Posts Tagged: electric
A hydrogen fuel cell vehicle fills up with H2 at one of the scarce fueling stations. (Photo: ezps, via Shutterstock)
Driving a fuel-cell car means hunting for stations, dealing with shortages and managing an unfamiliar nozzle that sometimes freezes to the car — but Sen. Josh Newman loves it.
“I’m the self-appointed chair of the ‘Hydrogen Car Caucus,’” said the senator from Orange County, whose personal car is a 2021 Toyota Mirai. Sen. Dave Min, D-Irvine and Asssemblymember Bill Quirk, D-Hayward also drive, and advocate for, hydrogen vehicles.
An array of electrical storage batteries flanked by solar and wind energy devices. (Photo: petrmalinak, via Shutterstock)
OPINION: As a former member of the Contractors State License Board (CSLB), and a licensed C-10 electrical contractor with more than 57 years in the industry, the importance of proper training and expertise necessary to protect the safety of workers, our customers and their properties cannot be overstated.
An electric vehicle getting power at a street charging station. (Photo: guteksk7, via Shuttertstock)
California lawmakers have approved a dramatic expansion of the state’s commitments to all-electric vehicles, with the goal of ultimately increasing the number of electric and zero-emission cars on the road. The $2.7 billion piece of the 2021-22 state budget was sent to the Gov. Gavin Newsom’s desk on June 28. Newsom has not yet acted on it.
An electric vehicle gets a battery recharge at the L.A. Auto Show. Photo: Juan Camilo Bernal)
By the time today’s infants are in their early 30s, gasoline-powered cars that aren’t electric hybrids could be a rarity in California. That’s the goal of California policy makers who are doing their best to phase those cars out by 2050 and replace them with zero-emissions vehicles like electric cars, plug-in hybrids and hydrogen fuel cell vehicles.
A black-and-white view of smoggy Century City, Beverly Hills and West Los Angeles. (Photo: trekandshoot)
OPINION: Squinting into the smog, our state’s utilities have seen the future — and it’s not fossil fuels. Southern California Edison, Pacific Gas & Electric and San Diego Gas & Electric revealed plans to invest $1 billion to build a comprehensive electric transportation infrastructure.
AN electric car takes juice at the L.A. Auto Show. (Photo: Juan Camilo Barnal)
A hasty attempt to boost electric vehicle sales in California – an idea the governor likes – died in the final days of the legislative session amid intense lobbying and fast-approaching deadlines.
A VW bus converted to electric power, displayed last year in Beverly Hills. (Photo: Phil Pilosian)
If you’ve ever been behind the wheel of an electric vehicle, you know that they’re really fun to drive. Many Californians have discovered the joys of electric drive, as our state is nearing 200,000 plug-in vehicles sold, and accounted for more than half of all the EVs sold in the U.S. last year. But we need to ramp up sales of these advanced technology vehicles in order to clean up our air, reduce our dangerous dependency on petroleum, and stabilize the climate.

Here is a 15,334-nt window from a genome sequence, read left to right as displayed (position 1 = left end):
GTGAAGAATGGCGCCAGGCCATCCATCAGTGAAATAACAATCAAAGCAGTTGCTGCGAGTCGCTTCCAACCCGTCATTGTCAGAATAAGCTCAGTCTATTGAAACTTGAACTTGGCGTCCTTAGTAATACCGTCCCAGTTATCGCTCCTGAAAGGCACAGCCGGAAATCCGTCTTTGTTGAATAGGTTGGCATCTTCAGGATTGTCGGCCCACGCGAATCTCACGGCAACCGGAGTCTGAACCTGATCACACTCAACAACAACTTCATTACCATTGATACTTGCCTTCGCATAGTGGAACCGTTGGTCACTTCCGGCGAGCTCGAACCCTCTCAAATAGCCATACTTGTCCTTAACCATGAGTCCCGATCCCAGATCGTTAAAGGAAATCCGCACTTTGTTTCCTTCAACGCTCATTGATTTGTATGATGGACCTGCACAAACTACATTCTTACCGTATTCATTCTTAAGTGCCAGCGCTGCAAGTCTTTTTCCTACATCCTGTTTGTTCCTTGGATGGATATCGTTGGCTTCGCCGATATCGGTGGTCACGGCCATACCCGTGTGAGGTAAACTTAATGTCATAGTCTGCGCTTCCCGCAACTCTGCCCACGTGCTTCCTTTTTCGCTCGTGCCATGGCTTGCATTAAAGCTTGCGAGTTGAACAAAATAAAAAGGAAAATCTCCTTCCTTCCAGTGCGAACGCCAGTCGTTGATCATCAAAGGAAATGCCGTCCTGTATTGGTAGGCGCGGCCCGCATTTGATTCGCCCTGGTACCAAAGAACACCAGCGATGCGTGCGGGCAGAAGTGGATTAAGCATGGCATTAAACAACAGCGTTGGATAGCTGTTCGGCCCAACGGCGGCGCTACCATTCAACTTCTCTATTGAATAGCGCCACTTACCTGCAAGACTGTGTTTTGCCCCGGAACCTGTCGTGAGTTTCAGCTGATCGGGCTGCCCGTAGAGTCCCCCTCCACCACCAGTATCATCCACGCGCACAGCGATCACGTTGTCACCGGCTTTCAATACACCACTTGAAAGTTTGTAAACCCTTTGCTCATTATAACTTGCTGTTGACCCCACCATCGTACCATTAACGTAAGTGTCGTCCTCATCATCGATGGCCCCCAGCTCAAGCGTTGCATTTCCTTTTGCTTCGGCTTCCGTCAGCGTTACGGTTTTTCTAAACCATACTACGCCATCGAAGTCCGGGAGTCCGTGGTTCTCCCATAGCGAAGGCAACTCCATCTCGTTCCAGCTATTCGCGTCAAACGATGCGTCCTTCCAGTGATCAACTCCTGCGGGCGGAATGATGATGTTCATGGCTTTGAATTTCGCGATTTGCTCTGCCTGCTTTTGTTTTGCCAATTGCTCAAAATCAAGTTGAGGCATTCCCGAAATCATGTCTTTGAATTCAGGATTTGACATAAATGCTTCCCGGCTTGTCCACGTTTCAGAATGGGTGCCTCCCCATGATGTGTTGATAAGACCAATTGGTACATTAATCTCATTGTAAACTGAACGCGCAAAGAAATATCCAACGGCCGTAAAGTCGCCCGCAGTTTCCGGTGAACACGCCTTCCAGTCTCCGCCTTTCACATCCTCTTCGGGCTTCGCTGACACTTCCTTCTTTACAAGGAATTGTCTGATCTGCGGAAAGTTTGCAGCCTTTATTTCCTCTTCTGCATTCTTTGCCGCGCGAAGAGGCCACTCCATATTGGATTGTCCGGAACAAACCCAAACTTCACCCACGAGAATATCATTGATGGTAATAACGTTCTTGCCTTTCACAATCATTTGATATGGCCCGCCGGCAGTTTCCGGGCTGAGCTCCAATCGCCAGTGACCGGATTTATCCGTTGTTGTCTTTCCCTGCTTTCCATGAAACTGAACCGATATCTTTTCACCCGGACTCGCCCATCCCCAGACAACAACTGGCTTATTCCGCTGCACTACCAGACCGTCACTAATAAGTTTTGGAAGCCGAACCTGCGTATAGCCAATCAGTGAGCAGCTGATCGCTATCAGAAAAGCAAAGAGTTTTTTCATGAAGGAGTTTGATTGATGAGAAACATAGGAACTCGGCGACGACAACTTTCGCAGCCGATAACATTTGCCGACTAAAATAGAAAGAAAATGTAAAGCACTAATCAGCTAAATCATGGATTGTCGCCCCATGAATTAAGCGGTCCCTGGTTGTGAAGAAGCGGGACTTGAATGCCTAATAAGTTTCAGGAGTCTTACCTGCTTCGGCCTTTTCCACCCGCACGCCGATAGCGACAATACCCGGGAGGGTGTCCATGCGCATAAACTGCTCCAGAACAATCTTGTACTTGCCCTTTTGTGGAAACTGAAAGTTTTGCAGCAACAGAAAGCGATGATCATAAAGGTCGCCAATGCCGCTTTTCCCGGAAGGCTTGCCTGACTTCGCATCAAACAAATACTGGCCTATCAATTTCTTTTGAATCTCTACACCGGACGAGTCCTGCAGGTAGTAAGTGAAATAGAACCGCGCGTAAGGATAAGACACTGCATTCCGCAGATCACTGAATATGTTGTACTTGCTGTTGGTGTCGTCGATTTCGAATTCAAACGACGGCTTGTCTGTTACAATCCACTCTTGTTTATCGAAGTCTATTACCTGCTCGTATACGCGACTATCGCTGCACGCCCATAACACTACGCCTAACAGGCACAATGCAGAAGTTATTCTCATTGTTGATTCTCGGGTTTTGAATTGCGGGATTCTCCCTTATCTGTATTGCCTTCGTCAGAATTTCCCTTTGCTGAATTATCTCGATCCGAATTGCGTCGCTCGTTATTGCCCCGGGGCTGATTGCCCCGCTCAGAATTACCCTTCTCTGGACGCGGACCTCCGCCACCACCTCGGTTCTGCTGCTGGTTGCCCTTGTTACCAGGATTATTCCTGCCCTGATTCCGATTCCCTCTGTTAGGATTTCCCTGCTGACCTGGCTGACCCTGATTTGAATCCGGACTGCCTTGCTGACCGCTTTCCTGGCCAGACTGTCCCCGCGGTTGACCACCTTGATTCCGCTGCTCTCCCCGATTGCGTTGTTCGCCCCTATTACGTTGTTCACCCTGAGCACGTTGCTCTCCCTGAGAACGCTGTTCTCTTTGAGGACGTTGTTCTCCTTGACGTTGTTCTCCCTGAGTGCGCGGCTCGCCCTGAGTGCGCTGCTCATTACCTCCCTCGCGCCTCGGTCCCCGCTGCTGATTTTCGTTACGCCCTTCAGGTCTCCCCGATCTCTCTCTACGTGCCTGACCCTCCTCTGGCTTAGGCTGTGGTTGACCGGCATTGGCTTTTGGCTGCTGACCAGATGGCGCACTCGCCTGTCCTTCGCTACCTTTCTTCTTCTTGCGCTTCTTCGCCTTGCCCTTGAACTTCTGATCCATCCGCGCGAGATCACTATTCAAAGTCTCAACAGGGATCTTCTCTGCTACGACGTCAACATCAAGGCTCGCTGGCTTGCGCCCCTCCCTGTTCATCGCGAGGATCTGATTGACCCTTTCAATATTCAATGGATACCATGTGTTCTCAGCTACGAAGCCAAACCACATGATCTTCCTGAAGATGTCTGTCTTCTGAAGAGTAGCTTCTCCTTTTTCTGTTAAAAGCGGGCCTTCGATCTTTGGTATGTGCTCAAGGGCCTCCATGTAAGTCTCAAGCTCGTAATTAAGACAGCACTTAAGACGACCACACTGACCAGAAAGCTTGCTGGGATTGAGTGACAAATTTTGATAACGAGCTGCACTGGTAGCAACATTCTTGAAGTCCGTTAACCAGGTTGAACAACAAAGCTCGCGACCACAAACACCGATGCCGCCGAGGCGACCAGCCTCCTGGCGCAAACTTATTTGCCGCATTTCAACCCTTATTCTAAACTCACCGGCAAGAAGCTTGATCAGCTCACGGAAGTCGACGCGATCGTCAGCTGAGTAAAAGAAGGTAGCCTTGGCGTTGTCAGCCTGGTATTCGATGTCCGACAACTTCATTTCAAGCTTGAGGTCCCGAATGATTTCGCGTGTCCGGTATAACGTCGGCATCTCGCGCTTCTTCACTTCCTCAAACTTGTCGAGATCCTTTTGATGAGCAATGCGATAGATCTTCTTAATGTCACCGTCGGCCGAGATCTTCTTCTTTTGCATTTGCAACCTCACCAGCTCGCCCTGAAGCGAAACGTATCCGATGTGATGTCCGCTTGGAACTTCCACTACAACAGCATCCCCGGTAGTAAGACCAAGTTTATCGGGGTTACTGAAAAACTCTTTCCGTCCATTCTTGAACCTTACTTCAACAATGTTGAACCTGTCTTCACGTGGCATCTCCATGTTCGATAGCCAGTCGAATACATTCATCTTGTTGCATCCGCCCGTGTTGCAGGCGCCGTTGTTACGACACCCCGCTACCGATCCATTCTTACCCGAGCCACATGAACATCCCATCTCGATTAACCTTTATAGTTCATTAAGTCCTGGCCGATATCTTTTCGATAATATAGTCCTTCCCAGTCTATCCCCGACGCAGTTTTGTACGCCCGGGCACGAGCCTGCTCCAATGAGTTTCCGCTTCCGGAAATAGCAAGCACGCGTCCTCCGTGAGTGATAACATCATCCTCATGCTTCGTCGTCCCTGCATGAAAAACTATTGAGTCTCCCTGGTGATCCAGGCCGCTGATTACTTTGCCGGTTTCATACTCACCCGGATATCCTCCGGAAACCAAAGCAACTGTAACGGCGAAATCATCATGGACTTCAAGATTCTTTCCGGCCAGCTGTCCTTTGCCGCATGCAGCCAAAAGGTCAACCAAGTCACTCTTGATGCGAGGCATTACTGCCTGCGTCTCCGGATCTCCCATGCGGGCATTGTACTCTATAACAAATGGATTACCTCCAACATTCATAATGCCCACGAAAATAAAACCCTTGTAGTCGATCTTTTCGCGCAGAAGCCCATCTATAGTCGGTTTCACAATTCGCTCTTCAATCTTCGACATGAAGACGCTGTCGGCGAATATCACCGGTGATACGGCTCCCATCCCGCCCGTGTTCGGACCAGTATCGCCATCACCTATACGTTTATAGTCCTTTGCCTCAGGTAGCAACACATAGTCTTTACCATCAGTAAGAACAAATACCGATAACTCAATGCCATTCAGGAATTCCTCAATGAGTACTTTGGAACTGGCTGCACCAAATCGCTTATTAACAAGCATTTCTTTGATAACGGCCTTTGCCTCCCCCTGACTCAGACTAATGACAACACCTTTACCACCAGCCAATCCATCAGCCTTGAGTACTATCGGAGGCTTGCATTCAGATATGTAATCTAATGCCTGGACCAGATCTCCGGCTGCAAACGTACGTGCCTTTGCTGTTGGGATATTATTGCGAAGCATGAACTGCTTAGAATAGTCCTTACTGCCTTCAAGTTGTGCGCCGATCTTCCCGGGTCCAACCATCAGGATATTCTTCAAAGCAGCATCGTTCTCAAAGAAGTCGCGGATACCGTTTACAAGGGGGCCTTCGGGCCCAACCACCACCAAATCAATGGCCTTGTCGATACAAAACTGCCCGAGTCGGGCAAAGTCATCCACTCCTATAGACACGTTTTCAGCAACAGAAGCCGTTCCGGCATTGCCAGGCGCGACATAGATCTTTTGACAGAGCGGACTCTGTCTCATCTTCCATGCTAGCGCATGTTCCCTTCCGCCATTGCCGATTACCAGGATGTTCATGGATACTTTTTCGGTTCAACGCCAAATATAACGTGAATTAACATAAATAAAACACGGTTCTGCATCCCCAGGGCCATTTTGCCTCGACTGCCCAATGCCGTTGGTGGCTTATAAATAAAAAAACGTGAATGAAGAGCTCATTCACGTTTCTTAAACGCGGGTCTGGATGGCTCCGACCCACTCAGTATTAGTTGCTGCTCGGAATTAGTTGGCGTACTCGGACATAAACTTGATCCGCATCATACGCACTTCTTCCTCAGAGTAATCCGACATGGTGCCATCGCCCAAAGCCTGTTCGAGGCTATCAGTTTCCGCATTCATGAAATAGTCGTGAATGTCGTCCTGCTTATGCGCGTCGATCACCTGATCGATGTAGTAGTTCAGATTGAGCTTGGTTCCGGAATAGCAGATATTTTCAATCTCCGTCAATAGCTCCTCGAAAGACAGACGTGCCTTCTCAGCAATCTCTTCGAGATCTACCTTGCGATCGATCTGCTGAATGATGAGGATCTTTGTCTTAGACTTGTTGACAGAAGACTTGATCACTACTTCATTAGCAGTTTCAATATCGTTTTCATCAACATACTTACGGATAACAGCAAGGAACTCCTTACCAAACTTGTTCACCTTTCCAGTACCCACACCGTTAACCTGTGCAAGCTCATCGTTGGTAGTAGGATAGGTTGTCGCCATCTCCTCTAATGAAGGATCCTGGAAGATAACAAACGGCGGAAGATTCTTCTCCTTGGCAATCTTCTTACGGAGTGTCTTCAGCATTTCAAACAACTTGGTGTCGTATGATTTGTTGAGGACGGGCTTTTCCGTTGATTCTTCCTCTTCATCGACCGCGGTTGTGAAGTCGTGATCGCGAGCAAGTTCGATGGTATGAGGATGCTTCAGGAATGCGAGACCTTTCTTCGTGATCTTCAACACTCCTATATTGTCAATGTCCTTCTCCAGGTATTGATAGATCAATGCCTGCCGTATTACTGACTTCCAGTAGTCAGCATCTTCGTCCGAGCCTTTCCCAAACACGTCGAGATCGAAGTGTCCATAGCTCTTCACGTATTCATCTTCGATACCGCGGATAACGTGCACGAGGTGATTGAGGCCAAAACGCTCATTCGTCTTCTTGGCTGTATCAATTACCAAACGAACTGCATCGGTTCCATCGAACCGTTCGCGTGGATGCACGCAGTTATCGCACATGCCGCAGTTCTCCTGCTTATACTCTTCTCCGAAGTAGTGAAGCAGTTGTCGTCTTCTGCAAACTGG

Michael Peevey at a December meeting of the state Public Utilities Commission. (Photo: Jeff Chiu/Associated Press)
It’s almost impossible these days to see the name Michael Peevey without the word “embattled” attached to it. Peevey stepped down last December after serving two six-year terms on the California Public Utilities Commission, almost all of them as PUC president. He has been subjected to withering public criticism up and down the state for fostering a too-cozy relationship between the PUC and the utility firms he was charged with regulating, most recently Pacific Gas & Electric. “Don’t shoot, I surrender,” Peevey wryly told the commission at its December meeting, a comment that drew laughs.
A traffic jam in downtown Los Angeles. (Photo: Prayitno, Wikimedia)
OPINION: Cleaning up the air is a big challenge, so everyone needs to be part of the solution. Now is the time for elected leaders and residents around the state to join the American Lung Association and charge ahead to electric cars instead of guzzling gas.
A devastated zone in San Bruno following the 2010 gas pipeline explosion. (Photo: Brocken Inaglory)
Pacific Gas and Electric Co. should pay an unprecedented $1.4 billion in fines and penalties stemming from the 2010 gas pipeline blast in San Bruno that killed eight people and destroyed three dozen homes, state regulators ruled. Penalties against PG&E stemming from the explosion now exceed $2 billion – the $1.4 billion announced Tuesday and $635 million from an earlier decision involving aging pipelines.